Considering these results, it appears that all the study sites provided adequate soil volume for good tree performance for at least 15 years, the length of time encompassed by this study. The researchers stress that their results do not contradict observations of poor performance of most urban trees. Rather, they demonstrate the value of tree-health-based design and maintenance. After all, consider that standard sidewalk cutouts for street trees (which, remember, typically last only about 10 years) provide only about 1.4 cubic meters of rooting volume, compared to no less than 10 cubic meters of soil for the study trees. The researchers hope their results will encourage designers to use site specifications favorable to tree growth, and promote greater attention to proper planting and maintenance practices.

Anyone who must deal with kudzu welcomes any kind of help combating this undisputed champion of weeds. Even with herbicides, it's no easy task to eliminate kudzu, and attempts to exploit effective natural enemies have been fruitless. Thus, when someone noticed soybean loopers eating kudzu in Union, S.C., in 1995, scientists took note.

A curious aspect of this story is that the soybean loopers (as well as a few other native caterpillar species) were found to feed on kudzu only at this single location. North Carolina State University researcher Dr. David Orr began studying soybean loopers to discover why this was so. If some chemical attractant that stimulates feeding exists, perhaps it could be exploited to entice feeding on kudzu. This might result in the first viable biological control for kudzu.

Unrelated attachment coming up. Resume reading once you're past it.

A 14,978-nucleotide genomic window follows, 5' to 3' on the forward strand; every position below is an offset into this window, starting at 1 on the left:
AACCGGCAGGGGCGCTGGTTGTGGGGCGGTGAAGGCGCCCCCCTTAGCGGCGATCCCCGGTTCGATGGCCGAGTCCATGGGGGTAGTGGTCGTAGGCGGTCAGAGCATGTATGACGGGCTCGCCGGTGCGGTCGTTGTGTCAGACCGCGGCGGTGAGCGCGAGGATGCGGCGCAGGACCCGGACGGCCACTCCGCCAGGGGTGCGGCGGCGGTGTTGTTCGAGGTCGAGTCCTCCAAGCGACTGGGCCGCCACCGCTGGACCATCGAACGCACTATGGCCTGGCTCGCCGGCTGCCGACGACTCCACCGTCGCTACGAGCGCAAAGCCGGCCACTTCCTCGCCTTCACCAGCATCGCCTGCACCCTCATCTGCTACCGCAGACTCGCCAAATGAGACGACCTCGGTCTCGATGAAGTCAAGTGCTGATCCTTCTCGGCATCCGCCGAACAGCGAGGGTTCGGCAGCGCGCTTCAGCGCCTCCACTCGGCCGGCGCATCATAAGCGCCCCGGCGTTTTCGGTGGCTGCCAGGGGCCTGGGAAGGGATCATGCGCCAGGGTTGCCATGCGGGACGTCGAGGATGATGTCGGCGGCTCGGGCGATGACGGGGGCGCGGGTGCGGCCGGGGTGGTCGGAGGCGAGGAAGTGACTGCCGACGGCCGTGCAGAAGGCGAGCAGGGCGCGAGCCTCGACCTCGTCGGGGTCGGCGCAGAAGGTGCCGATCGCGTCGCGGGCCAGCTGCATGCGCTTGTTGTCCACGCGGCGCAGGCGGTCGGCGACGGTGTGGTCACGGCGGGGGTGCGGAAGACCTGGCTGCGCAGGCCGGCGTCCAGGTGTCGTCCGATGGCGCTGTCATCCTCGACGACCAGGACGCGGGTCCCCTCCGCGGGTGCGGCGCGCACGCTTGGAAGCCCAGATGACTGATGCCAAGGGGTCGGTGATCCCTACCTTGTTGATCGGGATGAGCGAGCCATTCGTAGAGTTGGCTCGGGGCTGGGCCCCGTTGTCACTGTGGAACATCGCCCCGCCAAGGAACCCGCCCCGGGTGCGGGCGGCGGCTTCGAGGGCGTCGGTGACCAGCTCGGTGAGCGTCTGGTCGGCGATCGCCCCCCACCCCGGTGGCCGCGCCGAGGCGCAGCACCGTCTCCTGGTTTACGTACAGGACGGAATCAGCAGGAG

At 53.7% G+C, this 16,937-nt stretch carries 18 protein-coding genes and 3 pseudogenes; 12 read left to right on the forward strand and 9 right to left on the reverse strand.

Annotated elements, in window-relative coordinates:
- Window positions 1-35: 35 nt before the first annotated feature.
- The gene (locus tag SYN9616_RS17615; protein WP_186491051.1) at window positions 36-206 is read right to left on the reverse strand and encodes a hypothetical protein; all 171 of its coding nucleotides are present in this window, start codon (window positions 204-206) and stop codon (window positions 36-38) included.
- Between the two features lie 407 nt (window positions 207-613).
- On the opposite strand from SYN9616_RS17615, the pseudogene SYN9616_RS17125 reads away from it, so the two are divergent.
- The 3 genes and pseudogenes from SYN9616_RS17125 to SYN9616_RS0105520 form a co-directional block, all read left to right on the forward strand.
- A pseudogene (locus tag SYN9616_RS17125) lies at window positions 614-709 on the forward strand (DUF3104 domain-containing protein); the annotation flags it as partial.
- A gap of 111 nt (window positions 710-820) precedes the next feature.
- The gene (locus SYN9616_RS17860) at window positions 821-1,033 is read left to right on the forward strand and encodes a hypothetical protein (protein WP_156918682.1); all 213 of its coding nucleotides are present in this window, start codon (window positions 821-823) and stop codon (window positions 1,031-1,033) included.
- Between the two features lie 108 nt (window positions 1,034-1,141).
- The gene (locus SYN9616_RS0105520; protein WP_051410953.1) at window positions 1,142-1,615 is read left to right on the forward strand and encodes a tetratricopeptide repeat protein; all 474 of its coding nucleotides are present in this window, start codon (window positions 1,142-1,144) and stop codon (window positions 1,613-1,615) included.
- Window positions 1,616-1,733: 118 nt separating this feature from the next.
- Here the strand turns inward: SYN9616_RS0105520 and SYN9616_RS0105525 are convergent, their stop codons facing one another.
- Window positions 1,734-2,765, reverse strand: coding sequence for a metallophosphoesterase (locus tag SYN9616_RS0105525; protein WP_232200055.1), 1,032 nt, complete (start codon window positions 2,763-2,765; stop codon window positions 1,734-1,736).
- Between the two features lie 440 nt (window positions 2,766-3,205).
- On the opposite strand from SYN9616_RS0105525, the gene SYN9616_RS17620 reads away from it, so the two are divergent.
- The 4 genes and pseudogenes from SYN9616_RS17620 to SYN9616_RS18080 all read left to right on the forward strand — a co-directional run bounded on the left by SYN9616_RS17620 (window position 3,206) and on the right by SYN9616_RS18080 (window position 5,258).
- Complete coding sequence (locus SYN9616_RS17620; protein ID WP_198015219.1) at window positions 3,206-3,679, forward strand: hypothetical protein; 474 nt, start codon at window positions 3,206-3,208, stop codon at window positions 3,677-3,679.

To be effective against kudzu, the caterpillars would need to be aggressive feeders, causing enough defoliation to reduce kudzu's food reserves. This could suppress it's rampant growth or, ideally, kill plants outright. However, because loopers are pests of several agronomic crops, Orr has had to be cautious about releasing them. To satisfy the need for aggressive kudzu feeders that also do not devour desirable crops, Orr devised a clever solution: He infects the looper larvae with parasitic wasps that kill the caterpillars when they attempt to pupate. The infected loopers consume substantially greater amounts of foliage than normal loopers but cannot achieve adulthood and reproduce. Such infected loopers are not available commercially, and Orr is conducting further study to determine if they can be used on a wider scale. Field trials this year were "promising."

Meanwhile, soybean loopers were found feeding on kudzu in Alabama this year, suggesting that the loopers may be adapting to kudzu as a food source. Such a development would be a boon to grounds managers and farmers tired of fighting this seemingly unstoppable weed.